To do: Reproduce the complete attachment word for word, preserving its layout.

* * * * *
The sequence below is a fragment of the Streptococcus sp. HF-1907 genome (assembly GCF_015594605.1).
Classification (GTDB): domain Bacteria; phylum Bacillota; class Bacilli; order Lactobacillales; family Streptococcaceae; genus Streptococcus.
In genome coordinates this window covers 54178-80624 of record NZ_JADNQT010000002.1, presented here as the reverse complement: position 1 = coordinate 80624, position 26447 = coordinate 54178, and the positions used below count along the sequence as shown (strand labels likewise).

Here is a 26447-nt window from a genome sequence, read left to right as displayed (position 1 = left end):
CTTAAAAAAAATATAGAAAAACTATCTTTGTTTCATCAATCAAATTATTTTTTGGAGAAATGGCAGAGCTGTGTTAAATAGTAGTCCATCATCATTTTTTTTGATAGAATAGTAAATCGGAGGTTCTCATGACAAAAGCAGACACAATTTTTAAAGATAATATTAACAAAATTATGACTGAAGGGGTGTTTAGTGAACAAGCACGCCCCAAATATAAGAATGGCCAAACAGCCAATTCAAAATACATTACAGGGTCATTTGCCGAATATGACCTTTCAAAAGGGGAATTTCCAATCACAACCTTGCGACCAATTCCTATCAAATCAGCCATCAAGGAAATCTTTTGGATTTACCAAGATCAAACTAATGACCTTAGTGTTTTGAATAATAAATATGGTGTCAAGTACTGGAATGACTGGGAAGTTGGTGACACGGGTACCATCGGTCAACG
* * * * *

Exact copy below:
The sequence below is a fragment of the Streptococcus sp. HF-1907 genome (assembly GCF_015594605.1).
Classification (GTDB): domain Bacteria; phylum Bacillota; class Bacilli; order Lactobacillales; family Streptococcaceae; genus Streptococcus.
In genome coordinates this window covers 54178-80624 of record NZ_JADNQT010000002.1, presented here as the reverse complement: position 1 = coordinate 80624, position 26447 = coordinate 54178, and the positions used below count along the sequence as shown (strand labels likewise).

Here is a 26447-nt window from a genome sequence, read left to right as displayed (position 1 = left end):
CTTAAAAAAAATATAGAAAAACTATCTTTGTTTCATCAATCAAATTATTTTTTGGAGAAATGGCAGAGCTGTGTTAAATAGTAGTCCATCATCATTTTTTTTGATAGAATAGTAAATCGGAGGTTCTCATGACAAAAGCAGACACAATTTTTAAAGATAATATTAACAAAATTATGACTGAAGGGGTGTTTAGTGAACAAGCACGCCCCAAATATAAGAATGGCCAAACAGCCAATTCAAAATACATTACAGGGTCATTTGCCGAATATGACCTTTCAAAAGGGGAATTTCCAATCACAACCTTGCGACCAATTCCTATCAAATCAGCCATCAAGGAAATCTTTTGGATTTACCAAGATCAAACTAATGACCTTAGTGTTTTGAATAATAAATATGGTGTCAAGTACTGGAATGACTGGGAAGTTGGTGACACGGGTACCATCGGTCAACG